If you can dream it, you can build it...

Innovation Love Story: Milind Choudhari

WeInnovate is Proposing a Novel Formulation for Rapid Wound Healing

Global market reports suggest that 415 million people are living with diabetes in the world, which is estimated to be 1 in 11 of the world’s adult population. The figure is expected to rise to 642 million people living with diabetes worldwide by 2040. Presenting to you the journey of an innovator who is tackling this challenge head on.

The Story...

How did WeInnovate start? Tell us your journey how you started, what were the challenges and how you overcame them?

According to the World Health Organization, there will be 70 million diabetic patients in India by 2025. Therefore, there is an increasing need for a low cost, comprehensive treatment of diabetic ulcerations, which cannot be treated using normal wound treatments such as bandaging.

WeInnovate is trying to address this gap by proposing a novel formulation which can be used in gel form or with wound closure materials (such as bandages and sutures) for rapid wound healing. Our HEALRAP is a novel organic and inorganic nano-formulation that targets the root cause that makes a wound critical, helping restore blood, oxygen, and nutrition flow to the wound ensuring rapid healing. Another unique selling point of this formulation is that it is inorganic in nature, which means that the problem of antibiotic resistance is circumvented. We provide better and cost effective products that have potential to replace existing conventional products in a growing market worldwide worth 7.7 billion US$.

 

What are the challenges that prevent innovation in your business, today? How serious are these challenges?

The biggest challenge is problem identification. For example, in India, the official patient database is insufficiently documented or scattered. There has been a lot of research happening in this area and newer innovative solutions are available in literature. There is a great need to translate this research in to real products with proven clinical efficacy, so that there can be the potential new therapies in this area. Even, with increased incidences there is not great initiative seen in the translation. There has been only a handful of companies working in this area. This is also affecting the investor’s interest.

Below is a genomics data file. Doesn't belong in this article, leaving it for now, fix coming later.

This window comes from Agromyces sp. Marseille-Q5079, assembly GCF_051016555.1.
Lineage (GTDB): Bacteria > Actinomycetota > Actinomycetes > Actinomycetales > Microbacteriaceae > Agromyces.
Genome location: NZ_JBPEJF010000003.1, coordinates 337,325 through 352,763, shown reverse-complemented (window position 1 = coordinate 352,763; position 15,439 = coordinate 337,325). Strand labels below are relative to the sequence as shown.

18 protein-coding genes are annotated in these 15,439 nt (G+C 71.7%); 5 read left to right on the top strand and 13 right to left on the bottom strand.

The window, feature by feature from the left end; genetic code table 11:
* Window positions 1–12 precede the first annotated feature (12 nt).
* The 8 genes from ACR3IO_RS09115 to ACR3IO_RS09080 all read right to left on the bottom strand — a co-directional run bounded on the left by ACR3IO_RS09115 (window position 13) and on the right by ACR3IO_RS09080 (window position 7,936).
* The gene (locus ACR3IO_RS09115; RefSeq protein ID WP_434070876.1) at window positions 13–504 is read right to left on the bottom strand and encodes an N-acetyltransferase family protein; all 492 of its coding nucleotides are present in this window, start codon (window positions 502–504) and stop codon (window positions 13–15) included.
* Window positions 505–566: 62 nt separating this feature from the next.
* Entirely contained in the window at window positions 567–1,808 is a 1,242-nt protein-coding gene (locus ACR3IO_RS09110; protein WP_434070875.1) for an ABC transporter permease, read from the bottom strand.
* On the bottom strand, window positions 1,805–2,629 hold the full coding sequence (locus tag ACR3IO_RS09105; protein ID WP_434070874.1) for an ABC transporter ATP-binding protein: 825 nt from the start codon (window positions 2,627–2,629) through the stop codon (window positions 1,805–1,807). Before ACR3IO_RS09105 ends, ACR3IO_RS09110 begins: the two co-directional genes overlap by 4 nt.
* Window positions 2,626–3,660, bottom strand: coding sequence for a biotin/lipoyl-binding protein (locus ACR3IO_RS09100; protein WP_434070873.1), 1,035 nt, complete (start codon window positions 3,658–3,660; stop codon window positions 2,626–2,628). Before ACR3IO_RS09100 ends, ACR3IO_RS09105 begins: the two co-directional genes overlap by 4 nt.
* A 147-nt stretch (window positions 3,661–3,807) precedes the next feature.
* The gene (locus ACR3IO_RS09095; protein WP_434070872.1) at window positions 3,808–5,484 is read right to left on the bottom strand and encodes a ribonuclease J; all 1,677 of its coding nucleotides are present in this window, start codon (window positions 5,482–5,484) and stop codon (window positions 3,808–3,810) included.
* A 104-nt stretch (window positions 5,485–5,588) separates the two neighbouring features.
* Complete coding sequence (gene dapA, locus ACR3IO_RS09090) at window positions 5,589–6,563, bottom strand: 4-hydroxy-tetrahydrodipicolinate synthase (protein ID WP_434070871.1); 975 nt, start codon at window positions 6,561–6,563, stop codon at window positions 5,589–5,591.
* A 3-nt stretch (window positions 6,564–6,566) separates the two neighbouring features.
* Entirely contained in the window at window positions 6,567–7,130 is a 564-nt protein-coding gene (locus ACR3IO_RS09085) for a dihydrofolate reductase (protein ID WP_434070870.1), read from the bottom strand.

In such a case, government intervention remains a big turn over in opening the market. The Government’s intervention is inevitable to increase the awareness. Society shall be made aware about secondary complications in diabetes and its care. Subsidizing some of the treatments would also make them accessible to majority of population.

 

Can you tell us what kind of problems you are solving through your solution?

We have an emotional connect with ulcer patients. A majority of this population are working people and they need emotional and physical attention, always. If the earning person is amputated the existence of the whole family is at stake. Our solution will reduce the treatment time and save amputation which will increase the work time and productivity of DFU patients. Since our solution does not require repetitive medical interventions, it will save cost of hospitalisation, which is a huge economical and emotional stress to patients and their families.

 

Innovation is disrupting businesses at a faster rate than before. What is your advice to those who don’t want to perish?

Today, our understanding about why technologies fail and what are the checkpoints to look is much clearer than ever so the rate of failure in innovation has been reduced significantly. In other words, we can “Fail fast to grow faster”. Moreover, the stakes in this process are higher but the anticipated gains are also in multiples. At the same time, the funding ecosystem is also adapting to investing in high risk ventures. So, overall, I would suggest Innovators to first, de-risk their innovation with existing resources as much as they can and then jump in to it full force. There is help available.